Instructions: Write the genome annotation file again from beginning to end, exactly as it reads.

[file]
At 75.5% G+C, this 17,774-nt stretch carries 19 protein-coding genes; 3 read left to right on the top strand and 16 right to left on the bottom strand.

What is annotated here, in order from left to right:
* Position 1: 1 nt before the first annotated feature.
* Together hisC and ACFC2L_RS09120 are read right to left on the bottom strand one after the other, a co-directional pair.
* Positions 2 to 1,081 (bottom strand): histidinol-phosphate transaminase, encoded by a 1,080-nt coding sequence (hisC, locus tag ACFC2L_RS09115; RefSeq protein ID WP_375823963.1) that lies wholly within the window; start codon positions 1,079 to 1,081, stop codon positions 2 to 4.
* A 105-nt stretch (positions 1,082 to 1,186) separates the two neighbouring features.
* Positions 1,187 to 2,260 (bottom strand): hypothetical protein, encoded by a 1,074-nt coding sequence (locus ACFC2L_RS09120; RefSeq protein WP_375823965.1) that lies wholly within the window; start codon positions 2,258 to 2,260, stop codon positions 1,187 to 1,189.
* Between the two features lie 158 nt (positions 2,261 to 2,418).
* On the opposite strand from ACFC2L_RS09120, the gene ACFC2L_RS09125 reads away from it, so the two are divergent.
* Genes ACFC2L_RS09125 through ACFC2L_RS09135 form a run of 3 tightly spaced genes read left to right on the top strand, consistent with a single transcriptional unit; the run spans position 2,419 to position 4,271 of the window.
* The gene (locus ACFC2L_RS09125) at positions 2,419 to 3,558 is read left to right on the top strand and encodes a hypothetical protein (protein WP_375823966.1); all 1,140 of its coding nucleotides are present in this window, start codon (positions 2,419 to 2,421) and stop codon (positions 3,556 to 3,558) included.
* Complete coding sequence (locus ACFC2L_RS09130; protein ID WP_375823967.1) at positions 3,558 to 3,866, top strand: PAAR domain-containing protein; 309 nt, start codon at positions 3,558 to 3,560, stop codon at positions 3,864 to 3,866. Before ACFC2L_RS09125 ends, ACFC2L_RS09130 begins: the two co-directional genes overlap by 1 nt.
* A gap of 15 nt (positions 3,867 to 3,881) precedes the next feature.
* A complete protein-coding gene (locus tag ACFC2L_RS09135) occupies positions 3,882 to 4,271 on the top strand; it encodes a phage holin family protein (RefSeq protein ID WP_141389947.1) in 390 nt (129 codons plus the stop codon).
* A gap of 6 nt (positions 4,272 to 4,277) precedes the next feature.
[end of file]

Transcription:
At 75.5% G+C, this 17,774-nt stretch carries 19 protein-coding genes; 3 read left to right on the top strand and 16 right to left on the bottom strand.

What is annotated here, in order from left to right:
* Position 1: 1 nt before the first annotated feature.
* Together hisC and ACFC2L_RS09120 are read right to left on the bottom strand one after the other, a co-directional pair.
* Positions 2 to 1,081 (bottom strand): histidinol-phosphate transaminase, encoded by a 1,080-nt coding sequence (hisC, locus tag ACFC2L_RS09115; RefSeq protein ID WP_375823963.1) that lies wholly within the window; start codon positions 1,079 to 1,081, stop codon positions 2 to 4.
* A 105-nt stretch (positions 1,082 to 1,186) separates the two neighbouring features.
* Positions 1,187 to 2,260 (bottom strand): hypothetical protein, encoded by a 1,074-nt coding sequence (locus ACFC2L_RS09120; RefSeq protein WP_375823965.1) that lies wholly within the window; start codon positions 2,258 to 2,260, stop codon positions 1,187 to 1,189.
* Between the two features lie 158 nt (positions 2,261 to 2,418).
* On the opposite strand from ACFC2L_RS09120, the gene ACFC2L_RS09125 reads away from it, so the two are divergent.
* Genes ACFC2L_RS09125 through ACFC2L_RS09135 form a run of 3 tightly spaced genes read left to right on the top strand, consistent with a single transcriptional unit; the run spans position 2,419 to position 4,271 of the window.
* The gene (locus ACFC2L_RS09125) at positions 2,419 to 3,558 is read left to right on the top strand and encodes a hypothetical protein (protein WP_375823966.1); all 1,140 of its coding nucleotides are present in this window, start codon (positions 2,419 to 2,421) and stop codon (positions 3,556 to 3,558) included.
* Complete coding sequence (locus ACFC2L_RS09130; protein ID WP_375823967.1) at positions 3,558 to 3,866, top strand: PAAR domain-containing protein; 309 nt, start codon at positions 3,558 to 3,560, stop codon at positions 3,864 to 3,866. Before ACFC2L_RS09125 ends, ACFC2L_RS09130 begins: the two co-directional genes overlap by 1 nt.
* A gap of 15 nt (positions 3,867 to 3,881) precedes the next feature.
* A complete protein-coding gene (locus tag ACFC2L_RS09135) occupies positions 3,882 to 4,271 on the top strand; it encodes a phage holin family protein (RefSeq protein ID WP_141389947.1) in 390 nt (129 codons plus the stop codon).
* A gap of 6 nt (positions 4,272 to 4,277) precedes the next feature.